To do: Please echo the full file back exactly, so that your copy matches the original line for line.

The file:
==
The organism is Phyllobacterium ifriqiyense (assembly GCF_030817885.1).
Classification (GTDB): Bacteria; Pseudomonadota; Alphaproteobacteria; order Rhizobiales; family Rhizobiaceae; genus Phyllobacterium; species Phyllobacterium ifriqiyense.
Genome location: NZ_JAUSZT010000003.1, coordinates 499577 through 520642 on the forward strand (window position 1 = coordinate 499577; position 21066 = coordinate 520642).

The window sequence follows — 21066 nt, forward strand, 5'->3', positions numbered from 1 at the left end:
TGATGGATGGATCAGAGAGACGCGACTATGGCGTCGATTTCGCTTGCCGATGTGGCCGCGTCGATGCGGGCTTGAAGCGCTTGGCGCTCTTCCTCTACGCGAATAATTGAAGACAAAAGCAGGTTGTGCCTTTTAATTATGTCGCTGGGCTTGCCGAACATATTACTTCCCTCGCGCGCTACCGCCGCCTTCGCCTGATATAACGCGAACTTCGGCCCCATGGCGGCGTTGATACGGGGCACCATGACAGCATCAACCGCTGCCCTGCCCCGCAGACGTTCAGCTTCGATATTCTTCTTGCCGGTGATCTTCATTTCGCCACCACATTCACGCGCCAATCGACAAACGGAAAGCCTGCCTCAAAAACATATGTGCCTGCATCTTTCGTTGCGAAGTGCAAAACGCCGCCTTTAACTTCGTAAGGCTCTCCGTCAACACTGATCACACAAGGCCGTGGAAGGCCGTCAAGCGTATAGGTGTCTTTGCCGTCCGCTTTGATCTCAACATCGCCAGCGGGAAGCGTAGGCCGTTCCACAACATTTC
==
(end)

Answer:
The organism is Phyllobacterium ifriqiyense (assembly GCF_030817885.1).
Classification (GTDB): Bacteria; Pseudomonadota; Alphaproteobacteria; order Rhizobiales; family Rhizobiaceae; genus Phyllobacterium; species Phyllobacterium ifriqiyense.
Genome location: NZ_JAUSZT010000003.1, coordinates 499577 through 520642 on the forward strand (window position 1 = coordinate 499577; position 21066 = coordinate 520642).

The window sequence follows — 21066 nt, forward strand, 5'->3', positions numbered from 1 at the left end:
TGATGGATGGATCAGAGAGACGCGACTATGGCGTCGATTTCGCTTGCCGATGTGGCCGCGTCGATGCGGGCTTGAAGCGCTTGGCGCTCTTCCTCTACGCGAATAATTGAAGACAAAAGCAGGTTGTGCCTTTTAATTATGTCGCTGGGCTTGCCGAACATATTACTTCCCTCGCGCGCTACCGCCGCCTTCGCCTGATATAACGCGAACTTCGGCCCCATGGCGGCGTTGATACGGGGCACCATGACAGCATCAACCGCTGCCCTGCCCCGCAGACGTTCAGCTTCGATATTCTTCTTGCCGGTGATCTTCATTTCGCCACCACATTCACGCGCCAATCGACAAACGGAAAGCCTGCCTCAAAAACATATGTGCCTGCATCTTTCGTTGCGAAGTGCAAAACGCCGCCTTTAACTTCGTAAGGCTCTCCGTCAACACTGATCACACAAGGCCGTGGAAGGCCGTCAAGCGTATAGGTGTCTTTGCCGTCCGCTTTGATCTCAACATCGCCAGCGGGAAGCGTAGGCCGTTCCACAACATTTC